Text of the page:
How nurses can immunize your organization against cyberattacks

Pretty young nurse pressing modern medical type of buttons-1

Every day, nurses collect and analyze information to ensure that patients are getting the right care at the right time. That same preventative approach is critical to improving cybersecurity at the point of care.

Healthcare is a fast-paced environment which faces the dual challenge of sharing health information in a timely manner so that patient safety is not compromised, while securing these same records from snooping and tampering.

Additionally, patient information is valuable — both to you as a healthcare provider, and to criminals. Ransomware exploits that fact, and uses the threat of losing that information to get payment for returning the data to its original state.

Just as nurses are critical members of the patient care team, they are also key contributors to the strategy of prevention, education, and recovery that every hospital can use to minimize damage from cyber attacks.

Think about what someone could do with stolen medical information; as just one example, consider what a hacker could do with all of the information on a patient’s medical insurance card. Aside from using the patient’s identity outside the hospital, hackers could use the information to get free healthcare and even set up a fake medical billing company to file claims.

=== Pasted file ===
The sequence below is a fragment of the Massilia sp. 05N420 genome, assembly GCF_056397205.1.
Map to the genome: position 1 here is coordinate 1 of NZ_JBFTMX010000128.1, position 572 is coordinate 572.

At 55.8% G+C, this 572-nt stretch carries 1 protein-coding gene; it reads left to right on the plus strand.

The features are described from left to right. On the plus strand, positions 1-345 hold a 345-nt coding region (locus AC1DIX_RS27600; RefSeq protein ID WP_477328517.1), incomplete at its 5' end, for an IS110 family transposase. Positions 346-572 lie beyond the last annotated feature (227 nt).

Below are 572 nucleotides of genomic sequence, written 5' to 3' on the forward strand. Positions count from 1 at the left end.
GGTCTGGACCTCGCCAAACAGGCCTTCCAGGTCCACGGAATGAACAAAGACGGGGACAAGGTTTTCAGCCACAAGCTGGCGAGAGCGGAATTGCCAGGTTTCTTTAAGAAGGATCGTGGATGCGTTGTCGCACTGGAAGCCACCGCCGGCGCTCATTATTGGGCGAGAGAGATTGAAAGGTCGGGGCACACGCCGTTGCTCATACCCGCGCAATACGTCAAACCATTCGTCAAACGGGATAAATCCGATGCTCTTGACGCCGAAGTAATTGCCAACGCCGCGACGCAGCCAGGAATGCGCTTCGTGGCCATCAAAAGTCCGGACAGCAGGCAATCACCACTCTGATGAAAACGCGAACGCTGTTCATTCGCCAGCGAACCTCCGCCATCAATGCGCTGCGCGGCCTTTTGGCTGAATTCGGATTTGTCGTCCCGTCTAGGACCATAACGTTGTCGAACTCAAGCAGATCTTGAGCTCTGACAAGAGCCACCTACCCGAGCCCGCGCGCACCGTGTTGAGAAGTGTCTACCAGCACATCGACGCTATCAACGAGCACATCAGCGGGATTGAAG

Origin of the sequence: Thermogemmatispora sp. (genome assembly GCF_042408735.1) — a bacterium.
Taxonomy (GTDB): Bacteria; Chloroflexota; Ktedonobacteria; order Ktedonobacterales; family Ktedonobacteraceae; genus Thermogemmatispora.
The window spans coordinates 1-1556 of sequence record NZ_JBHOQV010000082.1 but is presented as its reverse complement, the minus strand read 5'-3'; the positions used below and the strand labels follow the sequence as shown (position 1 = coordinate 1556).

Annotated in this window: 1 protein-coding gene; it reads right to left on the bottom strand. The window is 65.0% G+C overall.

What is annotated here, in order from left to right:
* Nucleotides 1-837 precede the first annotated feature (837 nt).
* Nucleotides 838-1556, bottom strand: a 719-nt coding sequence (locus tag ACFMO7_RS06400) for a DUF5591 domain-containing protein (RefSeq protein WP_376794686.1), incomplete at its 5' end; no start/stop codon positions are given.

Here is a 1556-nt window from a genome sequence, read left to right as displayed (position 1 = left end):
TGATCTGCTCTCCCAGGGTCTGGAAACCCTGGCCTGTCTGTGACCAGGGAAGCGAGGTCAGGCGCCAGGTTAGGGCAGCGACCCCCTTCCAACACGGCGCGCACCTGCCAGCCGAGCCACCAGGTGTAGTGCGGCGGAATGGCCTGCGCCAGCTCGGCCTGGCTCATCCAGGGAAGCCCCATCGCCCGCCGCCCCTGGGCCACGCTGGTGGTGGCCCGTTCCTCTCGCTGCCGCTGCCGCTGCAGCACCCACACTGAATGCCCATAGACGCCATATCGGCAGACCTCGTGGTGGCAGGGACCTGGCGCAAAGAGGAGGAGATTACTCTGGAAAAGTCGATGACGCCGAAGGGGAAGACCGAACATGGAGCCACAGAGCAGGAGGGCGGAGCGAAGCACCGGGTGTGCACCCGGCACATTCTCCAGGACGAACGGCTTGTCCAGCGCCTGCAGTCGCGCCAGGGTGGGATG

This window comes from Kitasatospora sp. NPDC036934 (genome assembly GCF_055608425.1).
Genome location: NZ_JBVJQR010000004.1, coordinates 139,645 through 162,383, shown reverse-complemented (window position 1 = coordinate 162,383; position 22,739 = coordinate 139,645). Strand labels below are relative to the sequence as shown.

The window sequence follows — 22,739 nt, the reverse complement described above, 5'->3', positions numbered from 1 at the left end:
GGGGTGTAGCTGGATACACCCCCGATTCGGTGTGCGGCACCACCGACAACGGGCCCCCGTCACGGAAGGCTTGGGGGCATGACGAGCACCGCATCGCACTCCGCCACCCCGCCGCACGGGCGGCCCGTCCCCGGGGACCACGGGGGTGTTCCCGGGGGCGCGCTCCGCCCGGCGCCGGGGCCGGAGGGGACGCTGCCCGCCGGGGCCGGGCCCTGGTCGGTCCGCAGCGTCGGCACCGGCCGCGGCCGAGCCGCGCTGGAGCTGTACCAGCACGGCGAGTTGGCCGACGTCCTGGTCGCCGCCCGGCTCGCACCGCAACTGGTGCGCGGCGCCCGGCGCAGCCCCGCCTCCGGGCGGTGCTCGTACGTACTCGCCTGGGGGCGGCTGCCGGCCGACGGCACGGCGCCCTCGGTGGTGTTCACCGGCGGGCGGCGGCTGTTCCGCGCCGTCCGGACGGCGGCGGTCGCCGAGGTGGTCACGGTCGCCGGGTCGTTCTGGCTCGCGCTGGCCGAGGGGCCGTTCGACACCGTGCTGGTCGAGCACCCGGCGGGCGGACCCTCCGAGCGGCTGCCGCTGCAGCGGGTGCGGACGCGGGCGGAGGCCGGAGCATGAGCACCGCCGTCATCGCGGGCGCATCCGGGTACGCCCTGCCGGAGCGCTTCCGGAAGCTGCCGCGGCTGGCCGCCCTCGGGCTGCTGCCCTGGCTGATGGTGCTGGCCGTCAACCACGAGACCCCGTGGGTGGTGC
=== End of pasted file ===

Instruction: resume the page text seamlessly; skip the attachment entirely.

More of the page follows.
On top of the personal risk with identity theft, there is a significant increase in possible drug diversion, which is the act of obtaining prescription drugs for illegal purposes. This costs health insurers about $72.5 billion per year, according to a report by Pharmacy Times. The report also notes several instances where providers diverted prescription drugs for their own illegal use and describes strategies for addressing the insider threat.

Setting up a ‘human firewall’ against ransomware

Just as a literal firewall prevents fires from spreading through a building, a computer firewall works to prevent hackers from gaining access. Unfortunately, human users have the ability to let the hackers in, opening the door to them, as it were. This is where nurses and front-line providers can become the “human firewall” for their organizations.

On a system-wide level, ransomware has become a favored tactic for hackers who want to make quick money by locking an organization’s data and demanding payment to unlock it again. Two of the most common methods for ransomware attacks are through “phishing emails,” which is typically an email that looks like it comes from someone you know or do business with, or infected websites that employees innocently visit.